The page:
Bob Klapisch has the second-day reaction from the Yankees about all of the weirdness surrounding A-Rod. While yesterday the New York media was being fed some nonsensical conspiracy theory about A-Rod wanting to rush back (or not rush back, depending on which tabloid you read) in order to take a disabled list retirement — which would gain him absolutely nothing — today it’s just head-scratching:
Let’s face it, in terms of entertainment value, all the Yankees have is the Alex Rodriguez-front office war – a real doozy, at that. Club officials have nothing but contempt for A-Rod, a sentiment that goes both ways. But they’re also stumped by the slugger’s recent behavior and public comments, which one insider characterized as “bizarre.”
See, that makes more sense. Because, yes, A-Rod’s tweets are bizarre if he really hasn’t been cleared to play. And the Yankees are right to think that their third baseman is a weird dude. The evidence for that is ample. But this is too much:
Whether this is all a ploy by Rodriguez to position himself for retirement is anyone’s guess; there’s no shortage of theories as to whether A-Rod will be healthy enough to play again in 2013.
I still don’t see how this is a “ploy.” For it to be a ploy there has to be some advantage realized. And no one has, as of yet, explained to me what A-Rod would gain by “positioning himself for retirement” given that (a) actual retirement means he gets no money; and (b) a disabled list “retirement” would get him exactly the same money coming back to play would, whether he is suspended or not.
The San Francisco Chronicle’s Susan Slusser reports that Athletics’ right-hander Sonny Gray will not pitch in the World Baseball Classic after failing to meet the necessary criteria for insurance coverage. He missed 70 days on the disabled list with forearm tightness and a back strain in 2016.
According to Oakland GM David Forst, Major League Baseball tried to persuade the insurance carrier to waive the requirements for Gray to pitch for Team USA, but the request was ultimately refused. Without coverage, Gray will be unable to participate in the competition, though Forst adds that the 27-year-old is still in perfect health as Opening Day approaches and should benefit from a slower spring training schedule without the added commitment on his plate.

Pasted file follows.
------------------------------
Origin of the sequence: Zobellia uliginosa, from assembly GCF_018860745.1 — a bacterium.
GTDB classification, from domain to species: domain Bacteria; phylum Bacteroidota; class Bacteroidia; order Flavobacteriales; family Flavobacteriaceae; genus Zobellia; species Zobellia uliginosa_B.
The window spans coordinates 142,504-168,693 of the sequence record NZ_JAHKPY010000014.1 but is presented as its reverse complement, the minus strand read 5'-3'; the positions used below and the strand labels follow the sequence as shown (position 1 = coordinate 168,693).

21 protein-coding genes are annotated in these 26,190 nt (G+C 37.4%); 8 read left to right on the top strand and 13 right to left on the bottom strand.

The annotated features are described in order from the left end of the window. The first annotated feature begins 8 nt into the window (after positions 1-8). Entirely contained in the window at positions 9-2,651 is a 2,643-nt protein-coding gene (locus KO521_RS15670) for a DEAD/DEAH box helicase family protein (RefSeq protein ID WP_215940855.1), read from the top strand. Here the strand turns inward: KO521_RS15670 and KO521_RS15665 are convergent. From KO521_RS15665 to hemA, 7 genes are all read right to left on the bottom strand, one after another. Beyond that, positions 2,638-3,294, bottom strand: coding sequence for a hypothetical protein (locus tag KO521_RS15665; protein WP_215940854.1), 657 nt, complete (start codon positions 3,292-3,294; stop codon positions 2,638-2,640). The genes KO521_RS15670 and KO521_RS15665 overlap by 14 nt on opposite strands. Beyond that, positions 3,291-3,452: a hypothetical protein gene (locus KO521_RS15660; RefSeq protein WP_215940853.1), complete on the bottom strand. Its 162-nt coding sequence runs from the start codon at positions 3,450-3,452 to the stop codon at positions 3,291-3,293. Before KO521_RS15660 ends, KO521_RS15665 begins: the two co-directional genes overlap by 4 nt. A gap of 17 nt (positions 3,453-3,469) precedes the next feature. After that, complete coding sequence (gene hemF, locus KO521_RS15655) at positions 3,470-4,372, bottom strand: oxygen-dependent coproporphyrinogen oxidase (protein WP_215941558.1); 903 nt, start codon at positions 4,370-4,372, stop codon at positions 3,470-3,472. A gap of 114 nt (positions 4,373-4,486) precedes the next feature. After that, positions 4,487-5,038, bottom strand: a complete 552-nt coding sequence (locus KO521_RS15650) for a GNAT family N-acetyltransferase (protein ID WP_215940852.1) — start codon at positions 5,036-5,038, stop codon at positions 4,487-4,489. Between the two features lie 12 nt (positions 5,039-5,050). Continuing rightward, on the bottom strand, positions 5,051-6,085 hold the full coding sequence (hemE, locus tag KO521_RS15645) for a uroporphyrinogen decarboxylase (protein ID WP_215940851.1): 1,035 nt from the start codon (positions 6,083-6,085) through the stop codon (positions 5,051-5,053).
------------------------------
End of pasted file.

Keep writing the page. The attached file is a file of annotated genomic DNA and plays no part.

Injuries complicated a down year for Gray, who pitched to a career-worst 5.69 ERA, 3.2 BB/9 and 7.2 SO/9 rate through 117 innings in 2016. His 1.4 HR/9 and 17.8% HR/FB rates suggested that he felt the effects of the home run spike more than most, capping a disappointing follow-up to his All-Star campaign during 2015.
While Gray works up to a healthy and productive start to the 2017 season, the Athletics will still see two players on WBC rosters next month: right-handed reliever Santiago Casilla, who is scheduled to pitch for the Dominican Republic, and fellow righty John Axford, for Team Canada.
Rangers’ outfielder Josh Hamilton is scheduled for another knee exam on Monday, according to Jeff Wilson of the Fort Worth Star-Telegram. Hamilton left camp last week after feeling some pain in his left knee and received a PRP injection to alleviate the symptoms. Wilson notes that both Dr. Walt Lowe and Rangers’ assistant general manager Mike Daly noticed little improvement in the days following the injection.
More drastic measures could be necessary if the 35-year-old intends to return to the field this year. MLB.com’s TR Sullivan adds that the Rangers are considering arthroscopic surgery for Hamilton, which would set him back at least 4-6 weeks and eliminate any real chance of his making the Opening Day roster in April. Until they see the results of the surgery, however, the Rangers won’t rule out Hamilton’s potential return to the big leagues in 2017.
Hamilton is looking at his third major procedure since the end of the 2015 season. He missed all of the Rangers’ 2016 campaign after undergoing reconstructive knee surgery last spring and has not seen a full workload in the majors since his 2013 run with the Angels. Should he make a full recovery this season, he figures to see some time at first base/DH or the corner outfield.